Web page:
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From Detroit to Oakland, pandemic threatens urban renewal

In this March 24 photo, Woodward Avenue is shown nearly empty in Detroit. Before the coronavirus showed up, downtown Detroit was returning to its roots as a vibrant city center, motoring away from its past as the model of urban ruin. Now, with the coronavirus forcing many office workers to their homes in the suburbs, those who remain wonder if revitalization will ever return. (AP photo)

DETROIT — Downtown Detroit was returning to its roots as a vibrant city center, motoring away from its past as the model of urban ruin.

Then the pandemic showed up, emptying once-bustling streets and forcing many office workers to flee to their suburban homes.

Anthony Frank, who manages Dessert Oasis and Coffee Roasters on Griswold Street, said everyone loves Detroit’s comeback story, but a 20% drop in business has been difficult to handle.

“We definitely had to do a lot of soul searching just to try to make sure that we were able to keep this thing going,” said Frank, who is hopeful that things will eventually pick up again.

From midtown Manhattan to San Francisco, just about any city built around clusters of office buildings that used to bring in thousands of workers every day is feeling some degree of angst.

But experts say cities such as Detroit, Cleveland and Oakland, California, that were shedding years of decay and starting to turn a corner will have a harder time recovering because they don’t have an established base of large office tenants. And even though downtown populations in Cleveland and Detroit are growing, their overall populations are still declining, making their comebacks all the more challenging.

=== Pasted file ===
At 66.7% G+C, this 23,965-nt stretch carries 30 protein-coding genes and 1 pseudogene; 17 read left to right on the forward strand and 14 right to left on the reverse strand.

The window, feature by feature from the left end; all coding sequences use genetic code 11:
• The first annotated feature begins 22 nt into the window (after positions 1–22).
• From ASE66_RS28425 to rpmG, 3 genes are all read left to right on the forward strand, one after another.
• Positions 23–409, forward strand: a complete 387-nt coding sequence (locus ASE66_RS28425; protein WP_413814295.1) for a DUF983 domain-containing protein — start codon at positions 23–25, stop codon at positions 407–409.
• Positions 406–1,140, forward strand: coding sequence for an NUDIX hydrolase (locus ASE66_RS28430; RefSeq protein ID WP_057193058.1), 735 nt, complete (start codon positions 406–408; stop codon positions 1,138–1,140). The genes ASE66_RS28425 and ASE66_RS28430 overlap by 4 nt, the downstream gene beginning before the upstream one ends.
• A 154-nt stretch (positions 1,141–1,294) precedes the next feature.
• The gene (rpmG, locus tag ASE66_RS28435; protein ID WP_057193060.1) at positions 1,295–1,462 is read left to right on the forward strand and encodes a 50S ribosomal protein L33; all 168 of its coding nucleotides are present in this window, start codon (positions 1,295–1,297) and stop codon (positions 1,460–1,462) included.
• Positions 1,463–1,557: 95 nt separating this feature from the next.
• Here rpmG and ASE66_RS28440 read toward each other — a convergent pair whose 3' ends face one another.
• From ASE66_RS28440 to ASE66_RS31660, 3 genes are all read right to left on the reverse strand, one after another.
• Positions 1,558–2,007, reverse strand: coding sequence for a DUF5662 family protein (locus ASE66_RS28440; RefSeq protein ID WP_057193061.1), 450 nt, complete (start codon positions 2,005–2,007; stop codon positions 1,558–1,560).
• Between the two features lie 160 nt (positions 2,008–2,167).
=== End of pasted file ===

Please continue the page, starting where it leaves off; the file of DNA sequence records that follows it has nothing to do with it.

If the virus persists, some businesses will ultimately close, and the damage could ripple through downtowns and hurt the businesses that remain, said Daniel Shoag, an economics professor at Case Western Reserve University in Cleveland.

“There’s a possibility that this could be really bad in terms of wiping out the base and being really hard to start from scratch,” Shoag said.

In resurgent cities, restaurants, dry cleaners and other businesses were banking on continued growth to fund investments, said Christopher Mayer, a finance and real estate professor at Columbia University.

“Their (profit) margins weren’t that high, they were making a bet on the new neighborhood,” he said. “All of that I think has been upended, and I don’t know when it’s going to recover.”

In Cleveland, the downtown was thriving before the pandemic with two new residential towers opening and paint maker Sherwin Williams announcing a new headquarters with about 3,500 workers. Downtown’s population is nearing 20,000, up 25% since 2010, the Downtown Cleveland Alliance says.

But the pandemic sent businesses on a downward spiral. At Maestro Tailor in the Playhouse Square theater district, owner Mark Srour’s alteration and clothing business is down 80% from before the virus. He’s hoping customers come back when theaters reopen and workers at nearby law firms and office towers stop working remotely.

“Sometimes I don’t pay myself,” said Srour, who emigrated from Lebanon a decade ago. “It’s OK. As long as I can survive and keep going with my dream.”

The pandemic also is threatening dreams in downtown Oakland, a city long overshadowed by San Francisco. But San Francisco’s soaring real estate prices prompted companies and residents to begin migrating across the Bay Bridge.

Last year, Blue Shield of California moved from San Francisco to a new 24-story headquarters in Oakland, bringing 1,200 more employees to the roughly 80,000 whose jobs normally bring them downtown.

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